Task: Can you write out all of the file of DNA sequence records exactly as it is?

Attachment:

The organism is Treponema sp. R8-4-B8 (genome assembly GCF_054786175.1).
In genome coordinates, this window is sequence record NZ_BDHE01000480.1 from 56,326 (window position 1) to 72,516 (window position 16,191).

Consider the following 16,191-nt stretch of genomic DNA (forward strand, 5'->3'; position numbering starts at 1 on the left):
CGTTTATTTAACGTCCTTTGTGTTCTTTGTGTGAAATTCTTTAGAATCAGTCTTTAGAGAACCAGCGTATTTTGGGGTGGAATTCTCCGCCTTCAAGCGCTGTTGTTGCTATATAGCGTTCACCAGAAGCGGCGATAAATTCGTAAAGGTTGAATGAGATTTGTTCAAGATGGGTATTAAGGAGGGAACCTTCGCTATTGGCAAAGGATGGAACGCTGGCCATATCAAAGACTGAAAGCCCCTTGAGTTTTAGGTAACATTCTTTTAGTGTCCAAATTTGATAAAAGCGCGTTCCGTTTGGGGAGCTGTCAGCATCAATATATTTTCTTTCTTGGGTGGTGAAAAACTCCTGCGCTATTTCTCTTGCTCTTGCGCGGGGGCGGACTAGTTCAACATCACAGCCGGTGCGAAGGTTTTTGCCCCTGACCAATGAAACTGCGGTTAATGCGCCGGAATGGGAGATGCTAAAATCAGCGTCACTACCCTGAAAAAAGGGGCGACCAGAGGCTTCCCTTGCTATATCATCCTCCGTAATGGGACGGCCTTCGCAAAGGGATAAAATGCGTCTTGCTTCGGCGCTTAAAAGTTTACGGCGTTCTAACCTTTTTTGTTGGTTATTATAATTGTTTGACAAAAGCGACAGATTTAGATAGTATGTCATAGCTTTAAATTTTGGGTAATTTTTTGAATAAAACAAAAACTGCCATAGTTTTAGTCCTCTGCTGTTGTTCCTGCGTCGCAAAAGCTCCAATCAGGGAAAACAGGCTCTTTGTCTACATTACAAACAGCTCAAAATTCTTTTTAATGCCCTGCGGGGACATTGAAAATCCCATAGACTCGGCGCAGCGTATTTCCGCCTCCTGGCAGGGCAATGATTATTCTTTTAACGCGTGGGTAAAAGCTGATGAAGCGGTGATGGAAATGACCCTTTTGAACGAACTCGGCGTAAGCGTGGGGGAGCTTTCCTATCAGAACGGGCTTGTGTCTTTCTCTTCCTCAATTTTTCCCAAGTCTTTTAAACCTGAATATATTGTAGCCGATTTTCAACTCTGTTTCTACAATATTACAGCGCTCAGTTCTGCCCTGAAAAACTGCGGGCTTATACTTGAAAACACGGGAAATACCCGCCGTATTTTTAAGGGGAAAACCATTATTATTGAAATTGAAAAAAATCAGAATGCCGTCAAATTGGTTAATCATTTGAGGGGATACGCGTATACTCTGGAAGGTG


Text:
The organism is Treponema sp. R8-4-B8 (genome assembly GCF_054786175.1).
In genome coordinates, this window is sequence record NZ_BDHE01000480.1 from 56,326 (window position 1) to 72,516 (window position 16,191).

Consider the following 16,191-nt stretch of genomic DNA (forward strand, 5'->3'; position numbering starts at 1 on the left):
CGTTTATTTAACGTCCTTTGTGTTCTTTGTGTGAAATTCTTTAGAATCAGTCTTTAGAGAACCAGCGTATTTTGGGGTGGAATTCTCCGCCTTCAAGCGCTGTTGTTGCTATATAGCGTTCACCAGAAGCGGCGATAAATTCGTAAAGGTTGAATGAGATTTGTTCAAGATGGGTATTAAGGAGGGAACCTTCGCTATTGGCAAAGGATGGAACGCTGGCCATATCAAAGACTGAAAGCCCCTTGAGTTTTAGGTAACATTCTTTTAGTGTCCAAATTTGATAAAAGCGCGTTCCGTTTGGGGAGCTGTCAGCATCAATATATTTTCTTTCTTGGGTGGTGAAAAACTCCTGCGCTATTTCTCTTGCTCTTGCGCGGGGGCGGACTAGTTCAACATCACAGCCGGTGCGAAGGTTTTTGCCCCTGACCAATGAAACTGCGGTTAATGCGCCGGAATGGGAGATGCTAAAATCAGCGTCACTACCCTGAAAAAAGGGGCGACCAGAGGCTTCCCTTGCTATATCATCCTCCGTAATGGGACGGCCTTCGCAAAGGGATAAAATGCGTCTTGCTTCGGCGCTTAAAAGTTTACGGCGTTCTAACCTTTTTTGTTGGTTATTATAATTGTTTGACAAAAGCGACAGATTTAGATAGTATGTCATAGCTTTAAATTTTGGGTAATTTTTTGAATAAAACAAAAACTGCCATAGTTTTAGTCCTCTGCTGTTGTTCCTGCGTCGCAAAAGCTCCAATCAGGGAAAACAGGCTCTTTGTCTACATTACAAACAGCTCAAAATTCTTTTTAATGCCCTGCGGGGACATTGAAAATCCCATAGACTCGGCGCAGCGTATTTCCGCCTCCTGGCAGGGCAATGATTATTCTTTTAACGCGTGGGTAAAAGCTGATGAAGCGGTGATGGAAATGACCCTTTTGAACGAACTCGGCGTAAGCGTGGGGGAGCTTTCCTATCAGAACGGGCTTGTGTCTTTCTCTTCCTCAATTTTTCCCAAGTCTTTTAAACCTGAATATATTGTAGCCGATTTTCAACTCTGTTTCTACAATATTACAGCGCTCAGTTCTGCCCTGAAAAACTGCGGGCTTATACTTGAAAACACGGGAAATACCCGCCGTATTTTTAAGGGGAAAACCATTATTATTGAAATTGAAAAAAATCAGAATGCCGTCAAATTGGTTAATCATTTGAGGGGATACGCGTATACTCTGGAAGGTG